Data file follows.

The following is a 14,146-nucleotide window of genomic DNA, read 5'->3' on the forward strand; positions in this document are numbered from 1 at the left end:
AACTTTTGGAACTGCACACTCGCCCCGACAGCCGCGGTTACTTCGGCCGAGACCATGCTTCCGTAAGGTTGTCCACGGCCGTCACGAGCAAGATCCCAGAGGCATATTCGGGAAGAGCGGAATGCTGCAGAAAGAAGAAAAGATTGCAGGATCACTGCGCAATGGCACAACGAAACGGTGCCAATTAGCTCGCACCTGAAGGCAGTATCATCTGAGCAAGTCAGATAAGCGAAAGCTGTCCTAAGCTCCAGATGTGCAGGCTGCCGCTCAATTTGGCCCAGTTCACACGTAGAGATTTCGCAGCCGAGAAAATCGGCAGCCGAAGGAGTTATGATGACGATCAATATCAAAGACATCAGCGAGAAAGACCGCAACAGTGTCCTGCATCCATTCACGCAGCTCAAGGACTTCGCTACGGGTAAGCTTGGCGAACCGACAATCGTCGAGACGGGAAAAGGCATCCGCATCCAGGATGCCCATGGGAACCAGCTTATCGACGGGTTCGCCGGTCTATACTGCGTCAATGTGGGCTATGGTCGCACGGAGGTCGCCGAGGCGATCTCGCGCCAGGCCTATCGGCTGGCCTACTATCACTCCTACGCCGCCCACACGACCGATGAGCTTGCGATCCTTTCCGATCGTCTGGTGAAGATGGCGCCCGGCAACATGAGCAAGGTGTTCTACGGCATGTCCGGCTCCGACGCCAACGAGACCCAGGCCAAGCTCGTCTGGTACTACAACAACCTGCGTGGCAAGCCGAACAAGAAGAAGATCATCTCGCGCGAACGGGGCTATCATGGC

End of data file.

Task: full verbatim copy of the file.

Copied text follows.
The following is a 14,146-nucleotide window of genomic DNA, read 5'->3' on the forward strand; positions in this document are numbered from 1 at the left end:
AACTTTTGGAACTGCACACTCGCCCCGACAGCCGCGGTTACTTCGGCCGAGACCATGCTTCCGTAAGGTTGTCCACGGCCGTCACGAGCAAGATCCCAGAGGCATATTCGGGAAGAGCGGAATGCTGCAGAAAGAAGAAAAGATTGCAGGATCACTGCGCAATGGCACAACGAAACGGTGCCAATTAGCTCGCACCTGAAGGCAGTATCATCTGAGCAAGTCAGATAAGCGAAAGCTGTCCTAAGCTCCAGATGTGCAGGCTGCCGCTCAATTTGGCCCAGTTCACACGTAGAGATTTCGCAGCCGAGAAAATCGGCAGCCGAAGGAGTTATGATGACGATCAATATCAAAGACATCAGCGAGAAAGACCGCAACAGTGTCCTGCATCCATTCACGCAGCTCAAGGACTTCGCTACGGGTAAGCTTGGCGAACCGACAATCGTCGAGACGGGAAAAGGCATCCGCATCCAGGATGCCCATGGGAACCAGCTTATCGACGGGTTCGCCGGTCTATACTGCGTCAATGTGGGCTATGGTCGCACGGAGGTCGCCGAGGCGATCTCGCGCCAGGCCTATCGGCTGGCCTACTATCACTCCTACGCCGCCCACACGACCGATGAGCTTGCGATCCTTTCCGATCGTCTGGTGAAGATGGCGCCCGGCAACATGAGCAAGGTGTTCTACGGCATGTCCGGCTCCGACGCCAACGAGACCCAGGCCAAGCTCGTCTGGTACTACAACAACCTGCGTGGCAAGCCGAACAAGAAGAAGATCATCTCGCGCGAACGGGGCTATCATGGC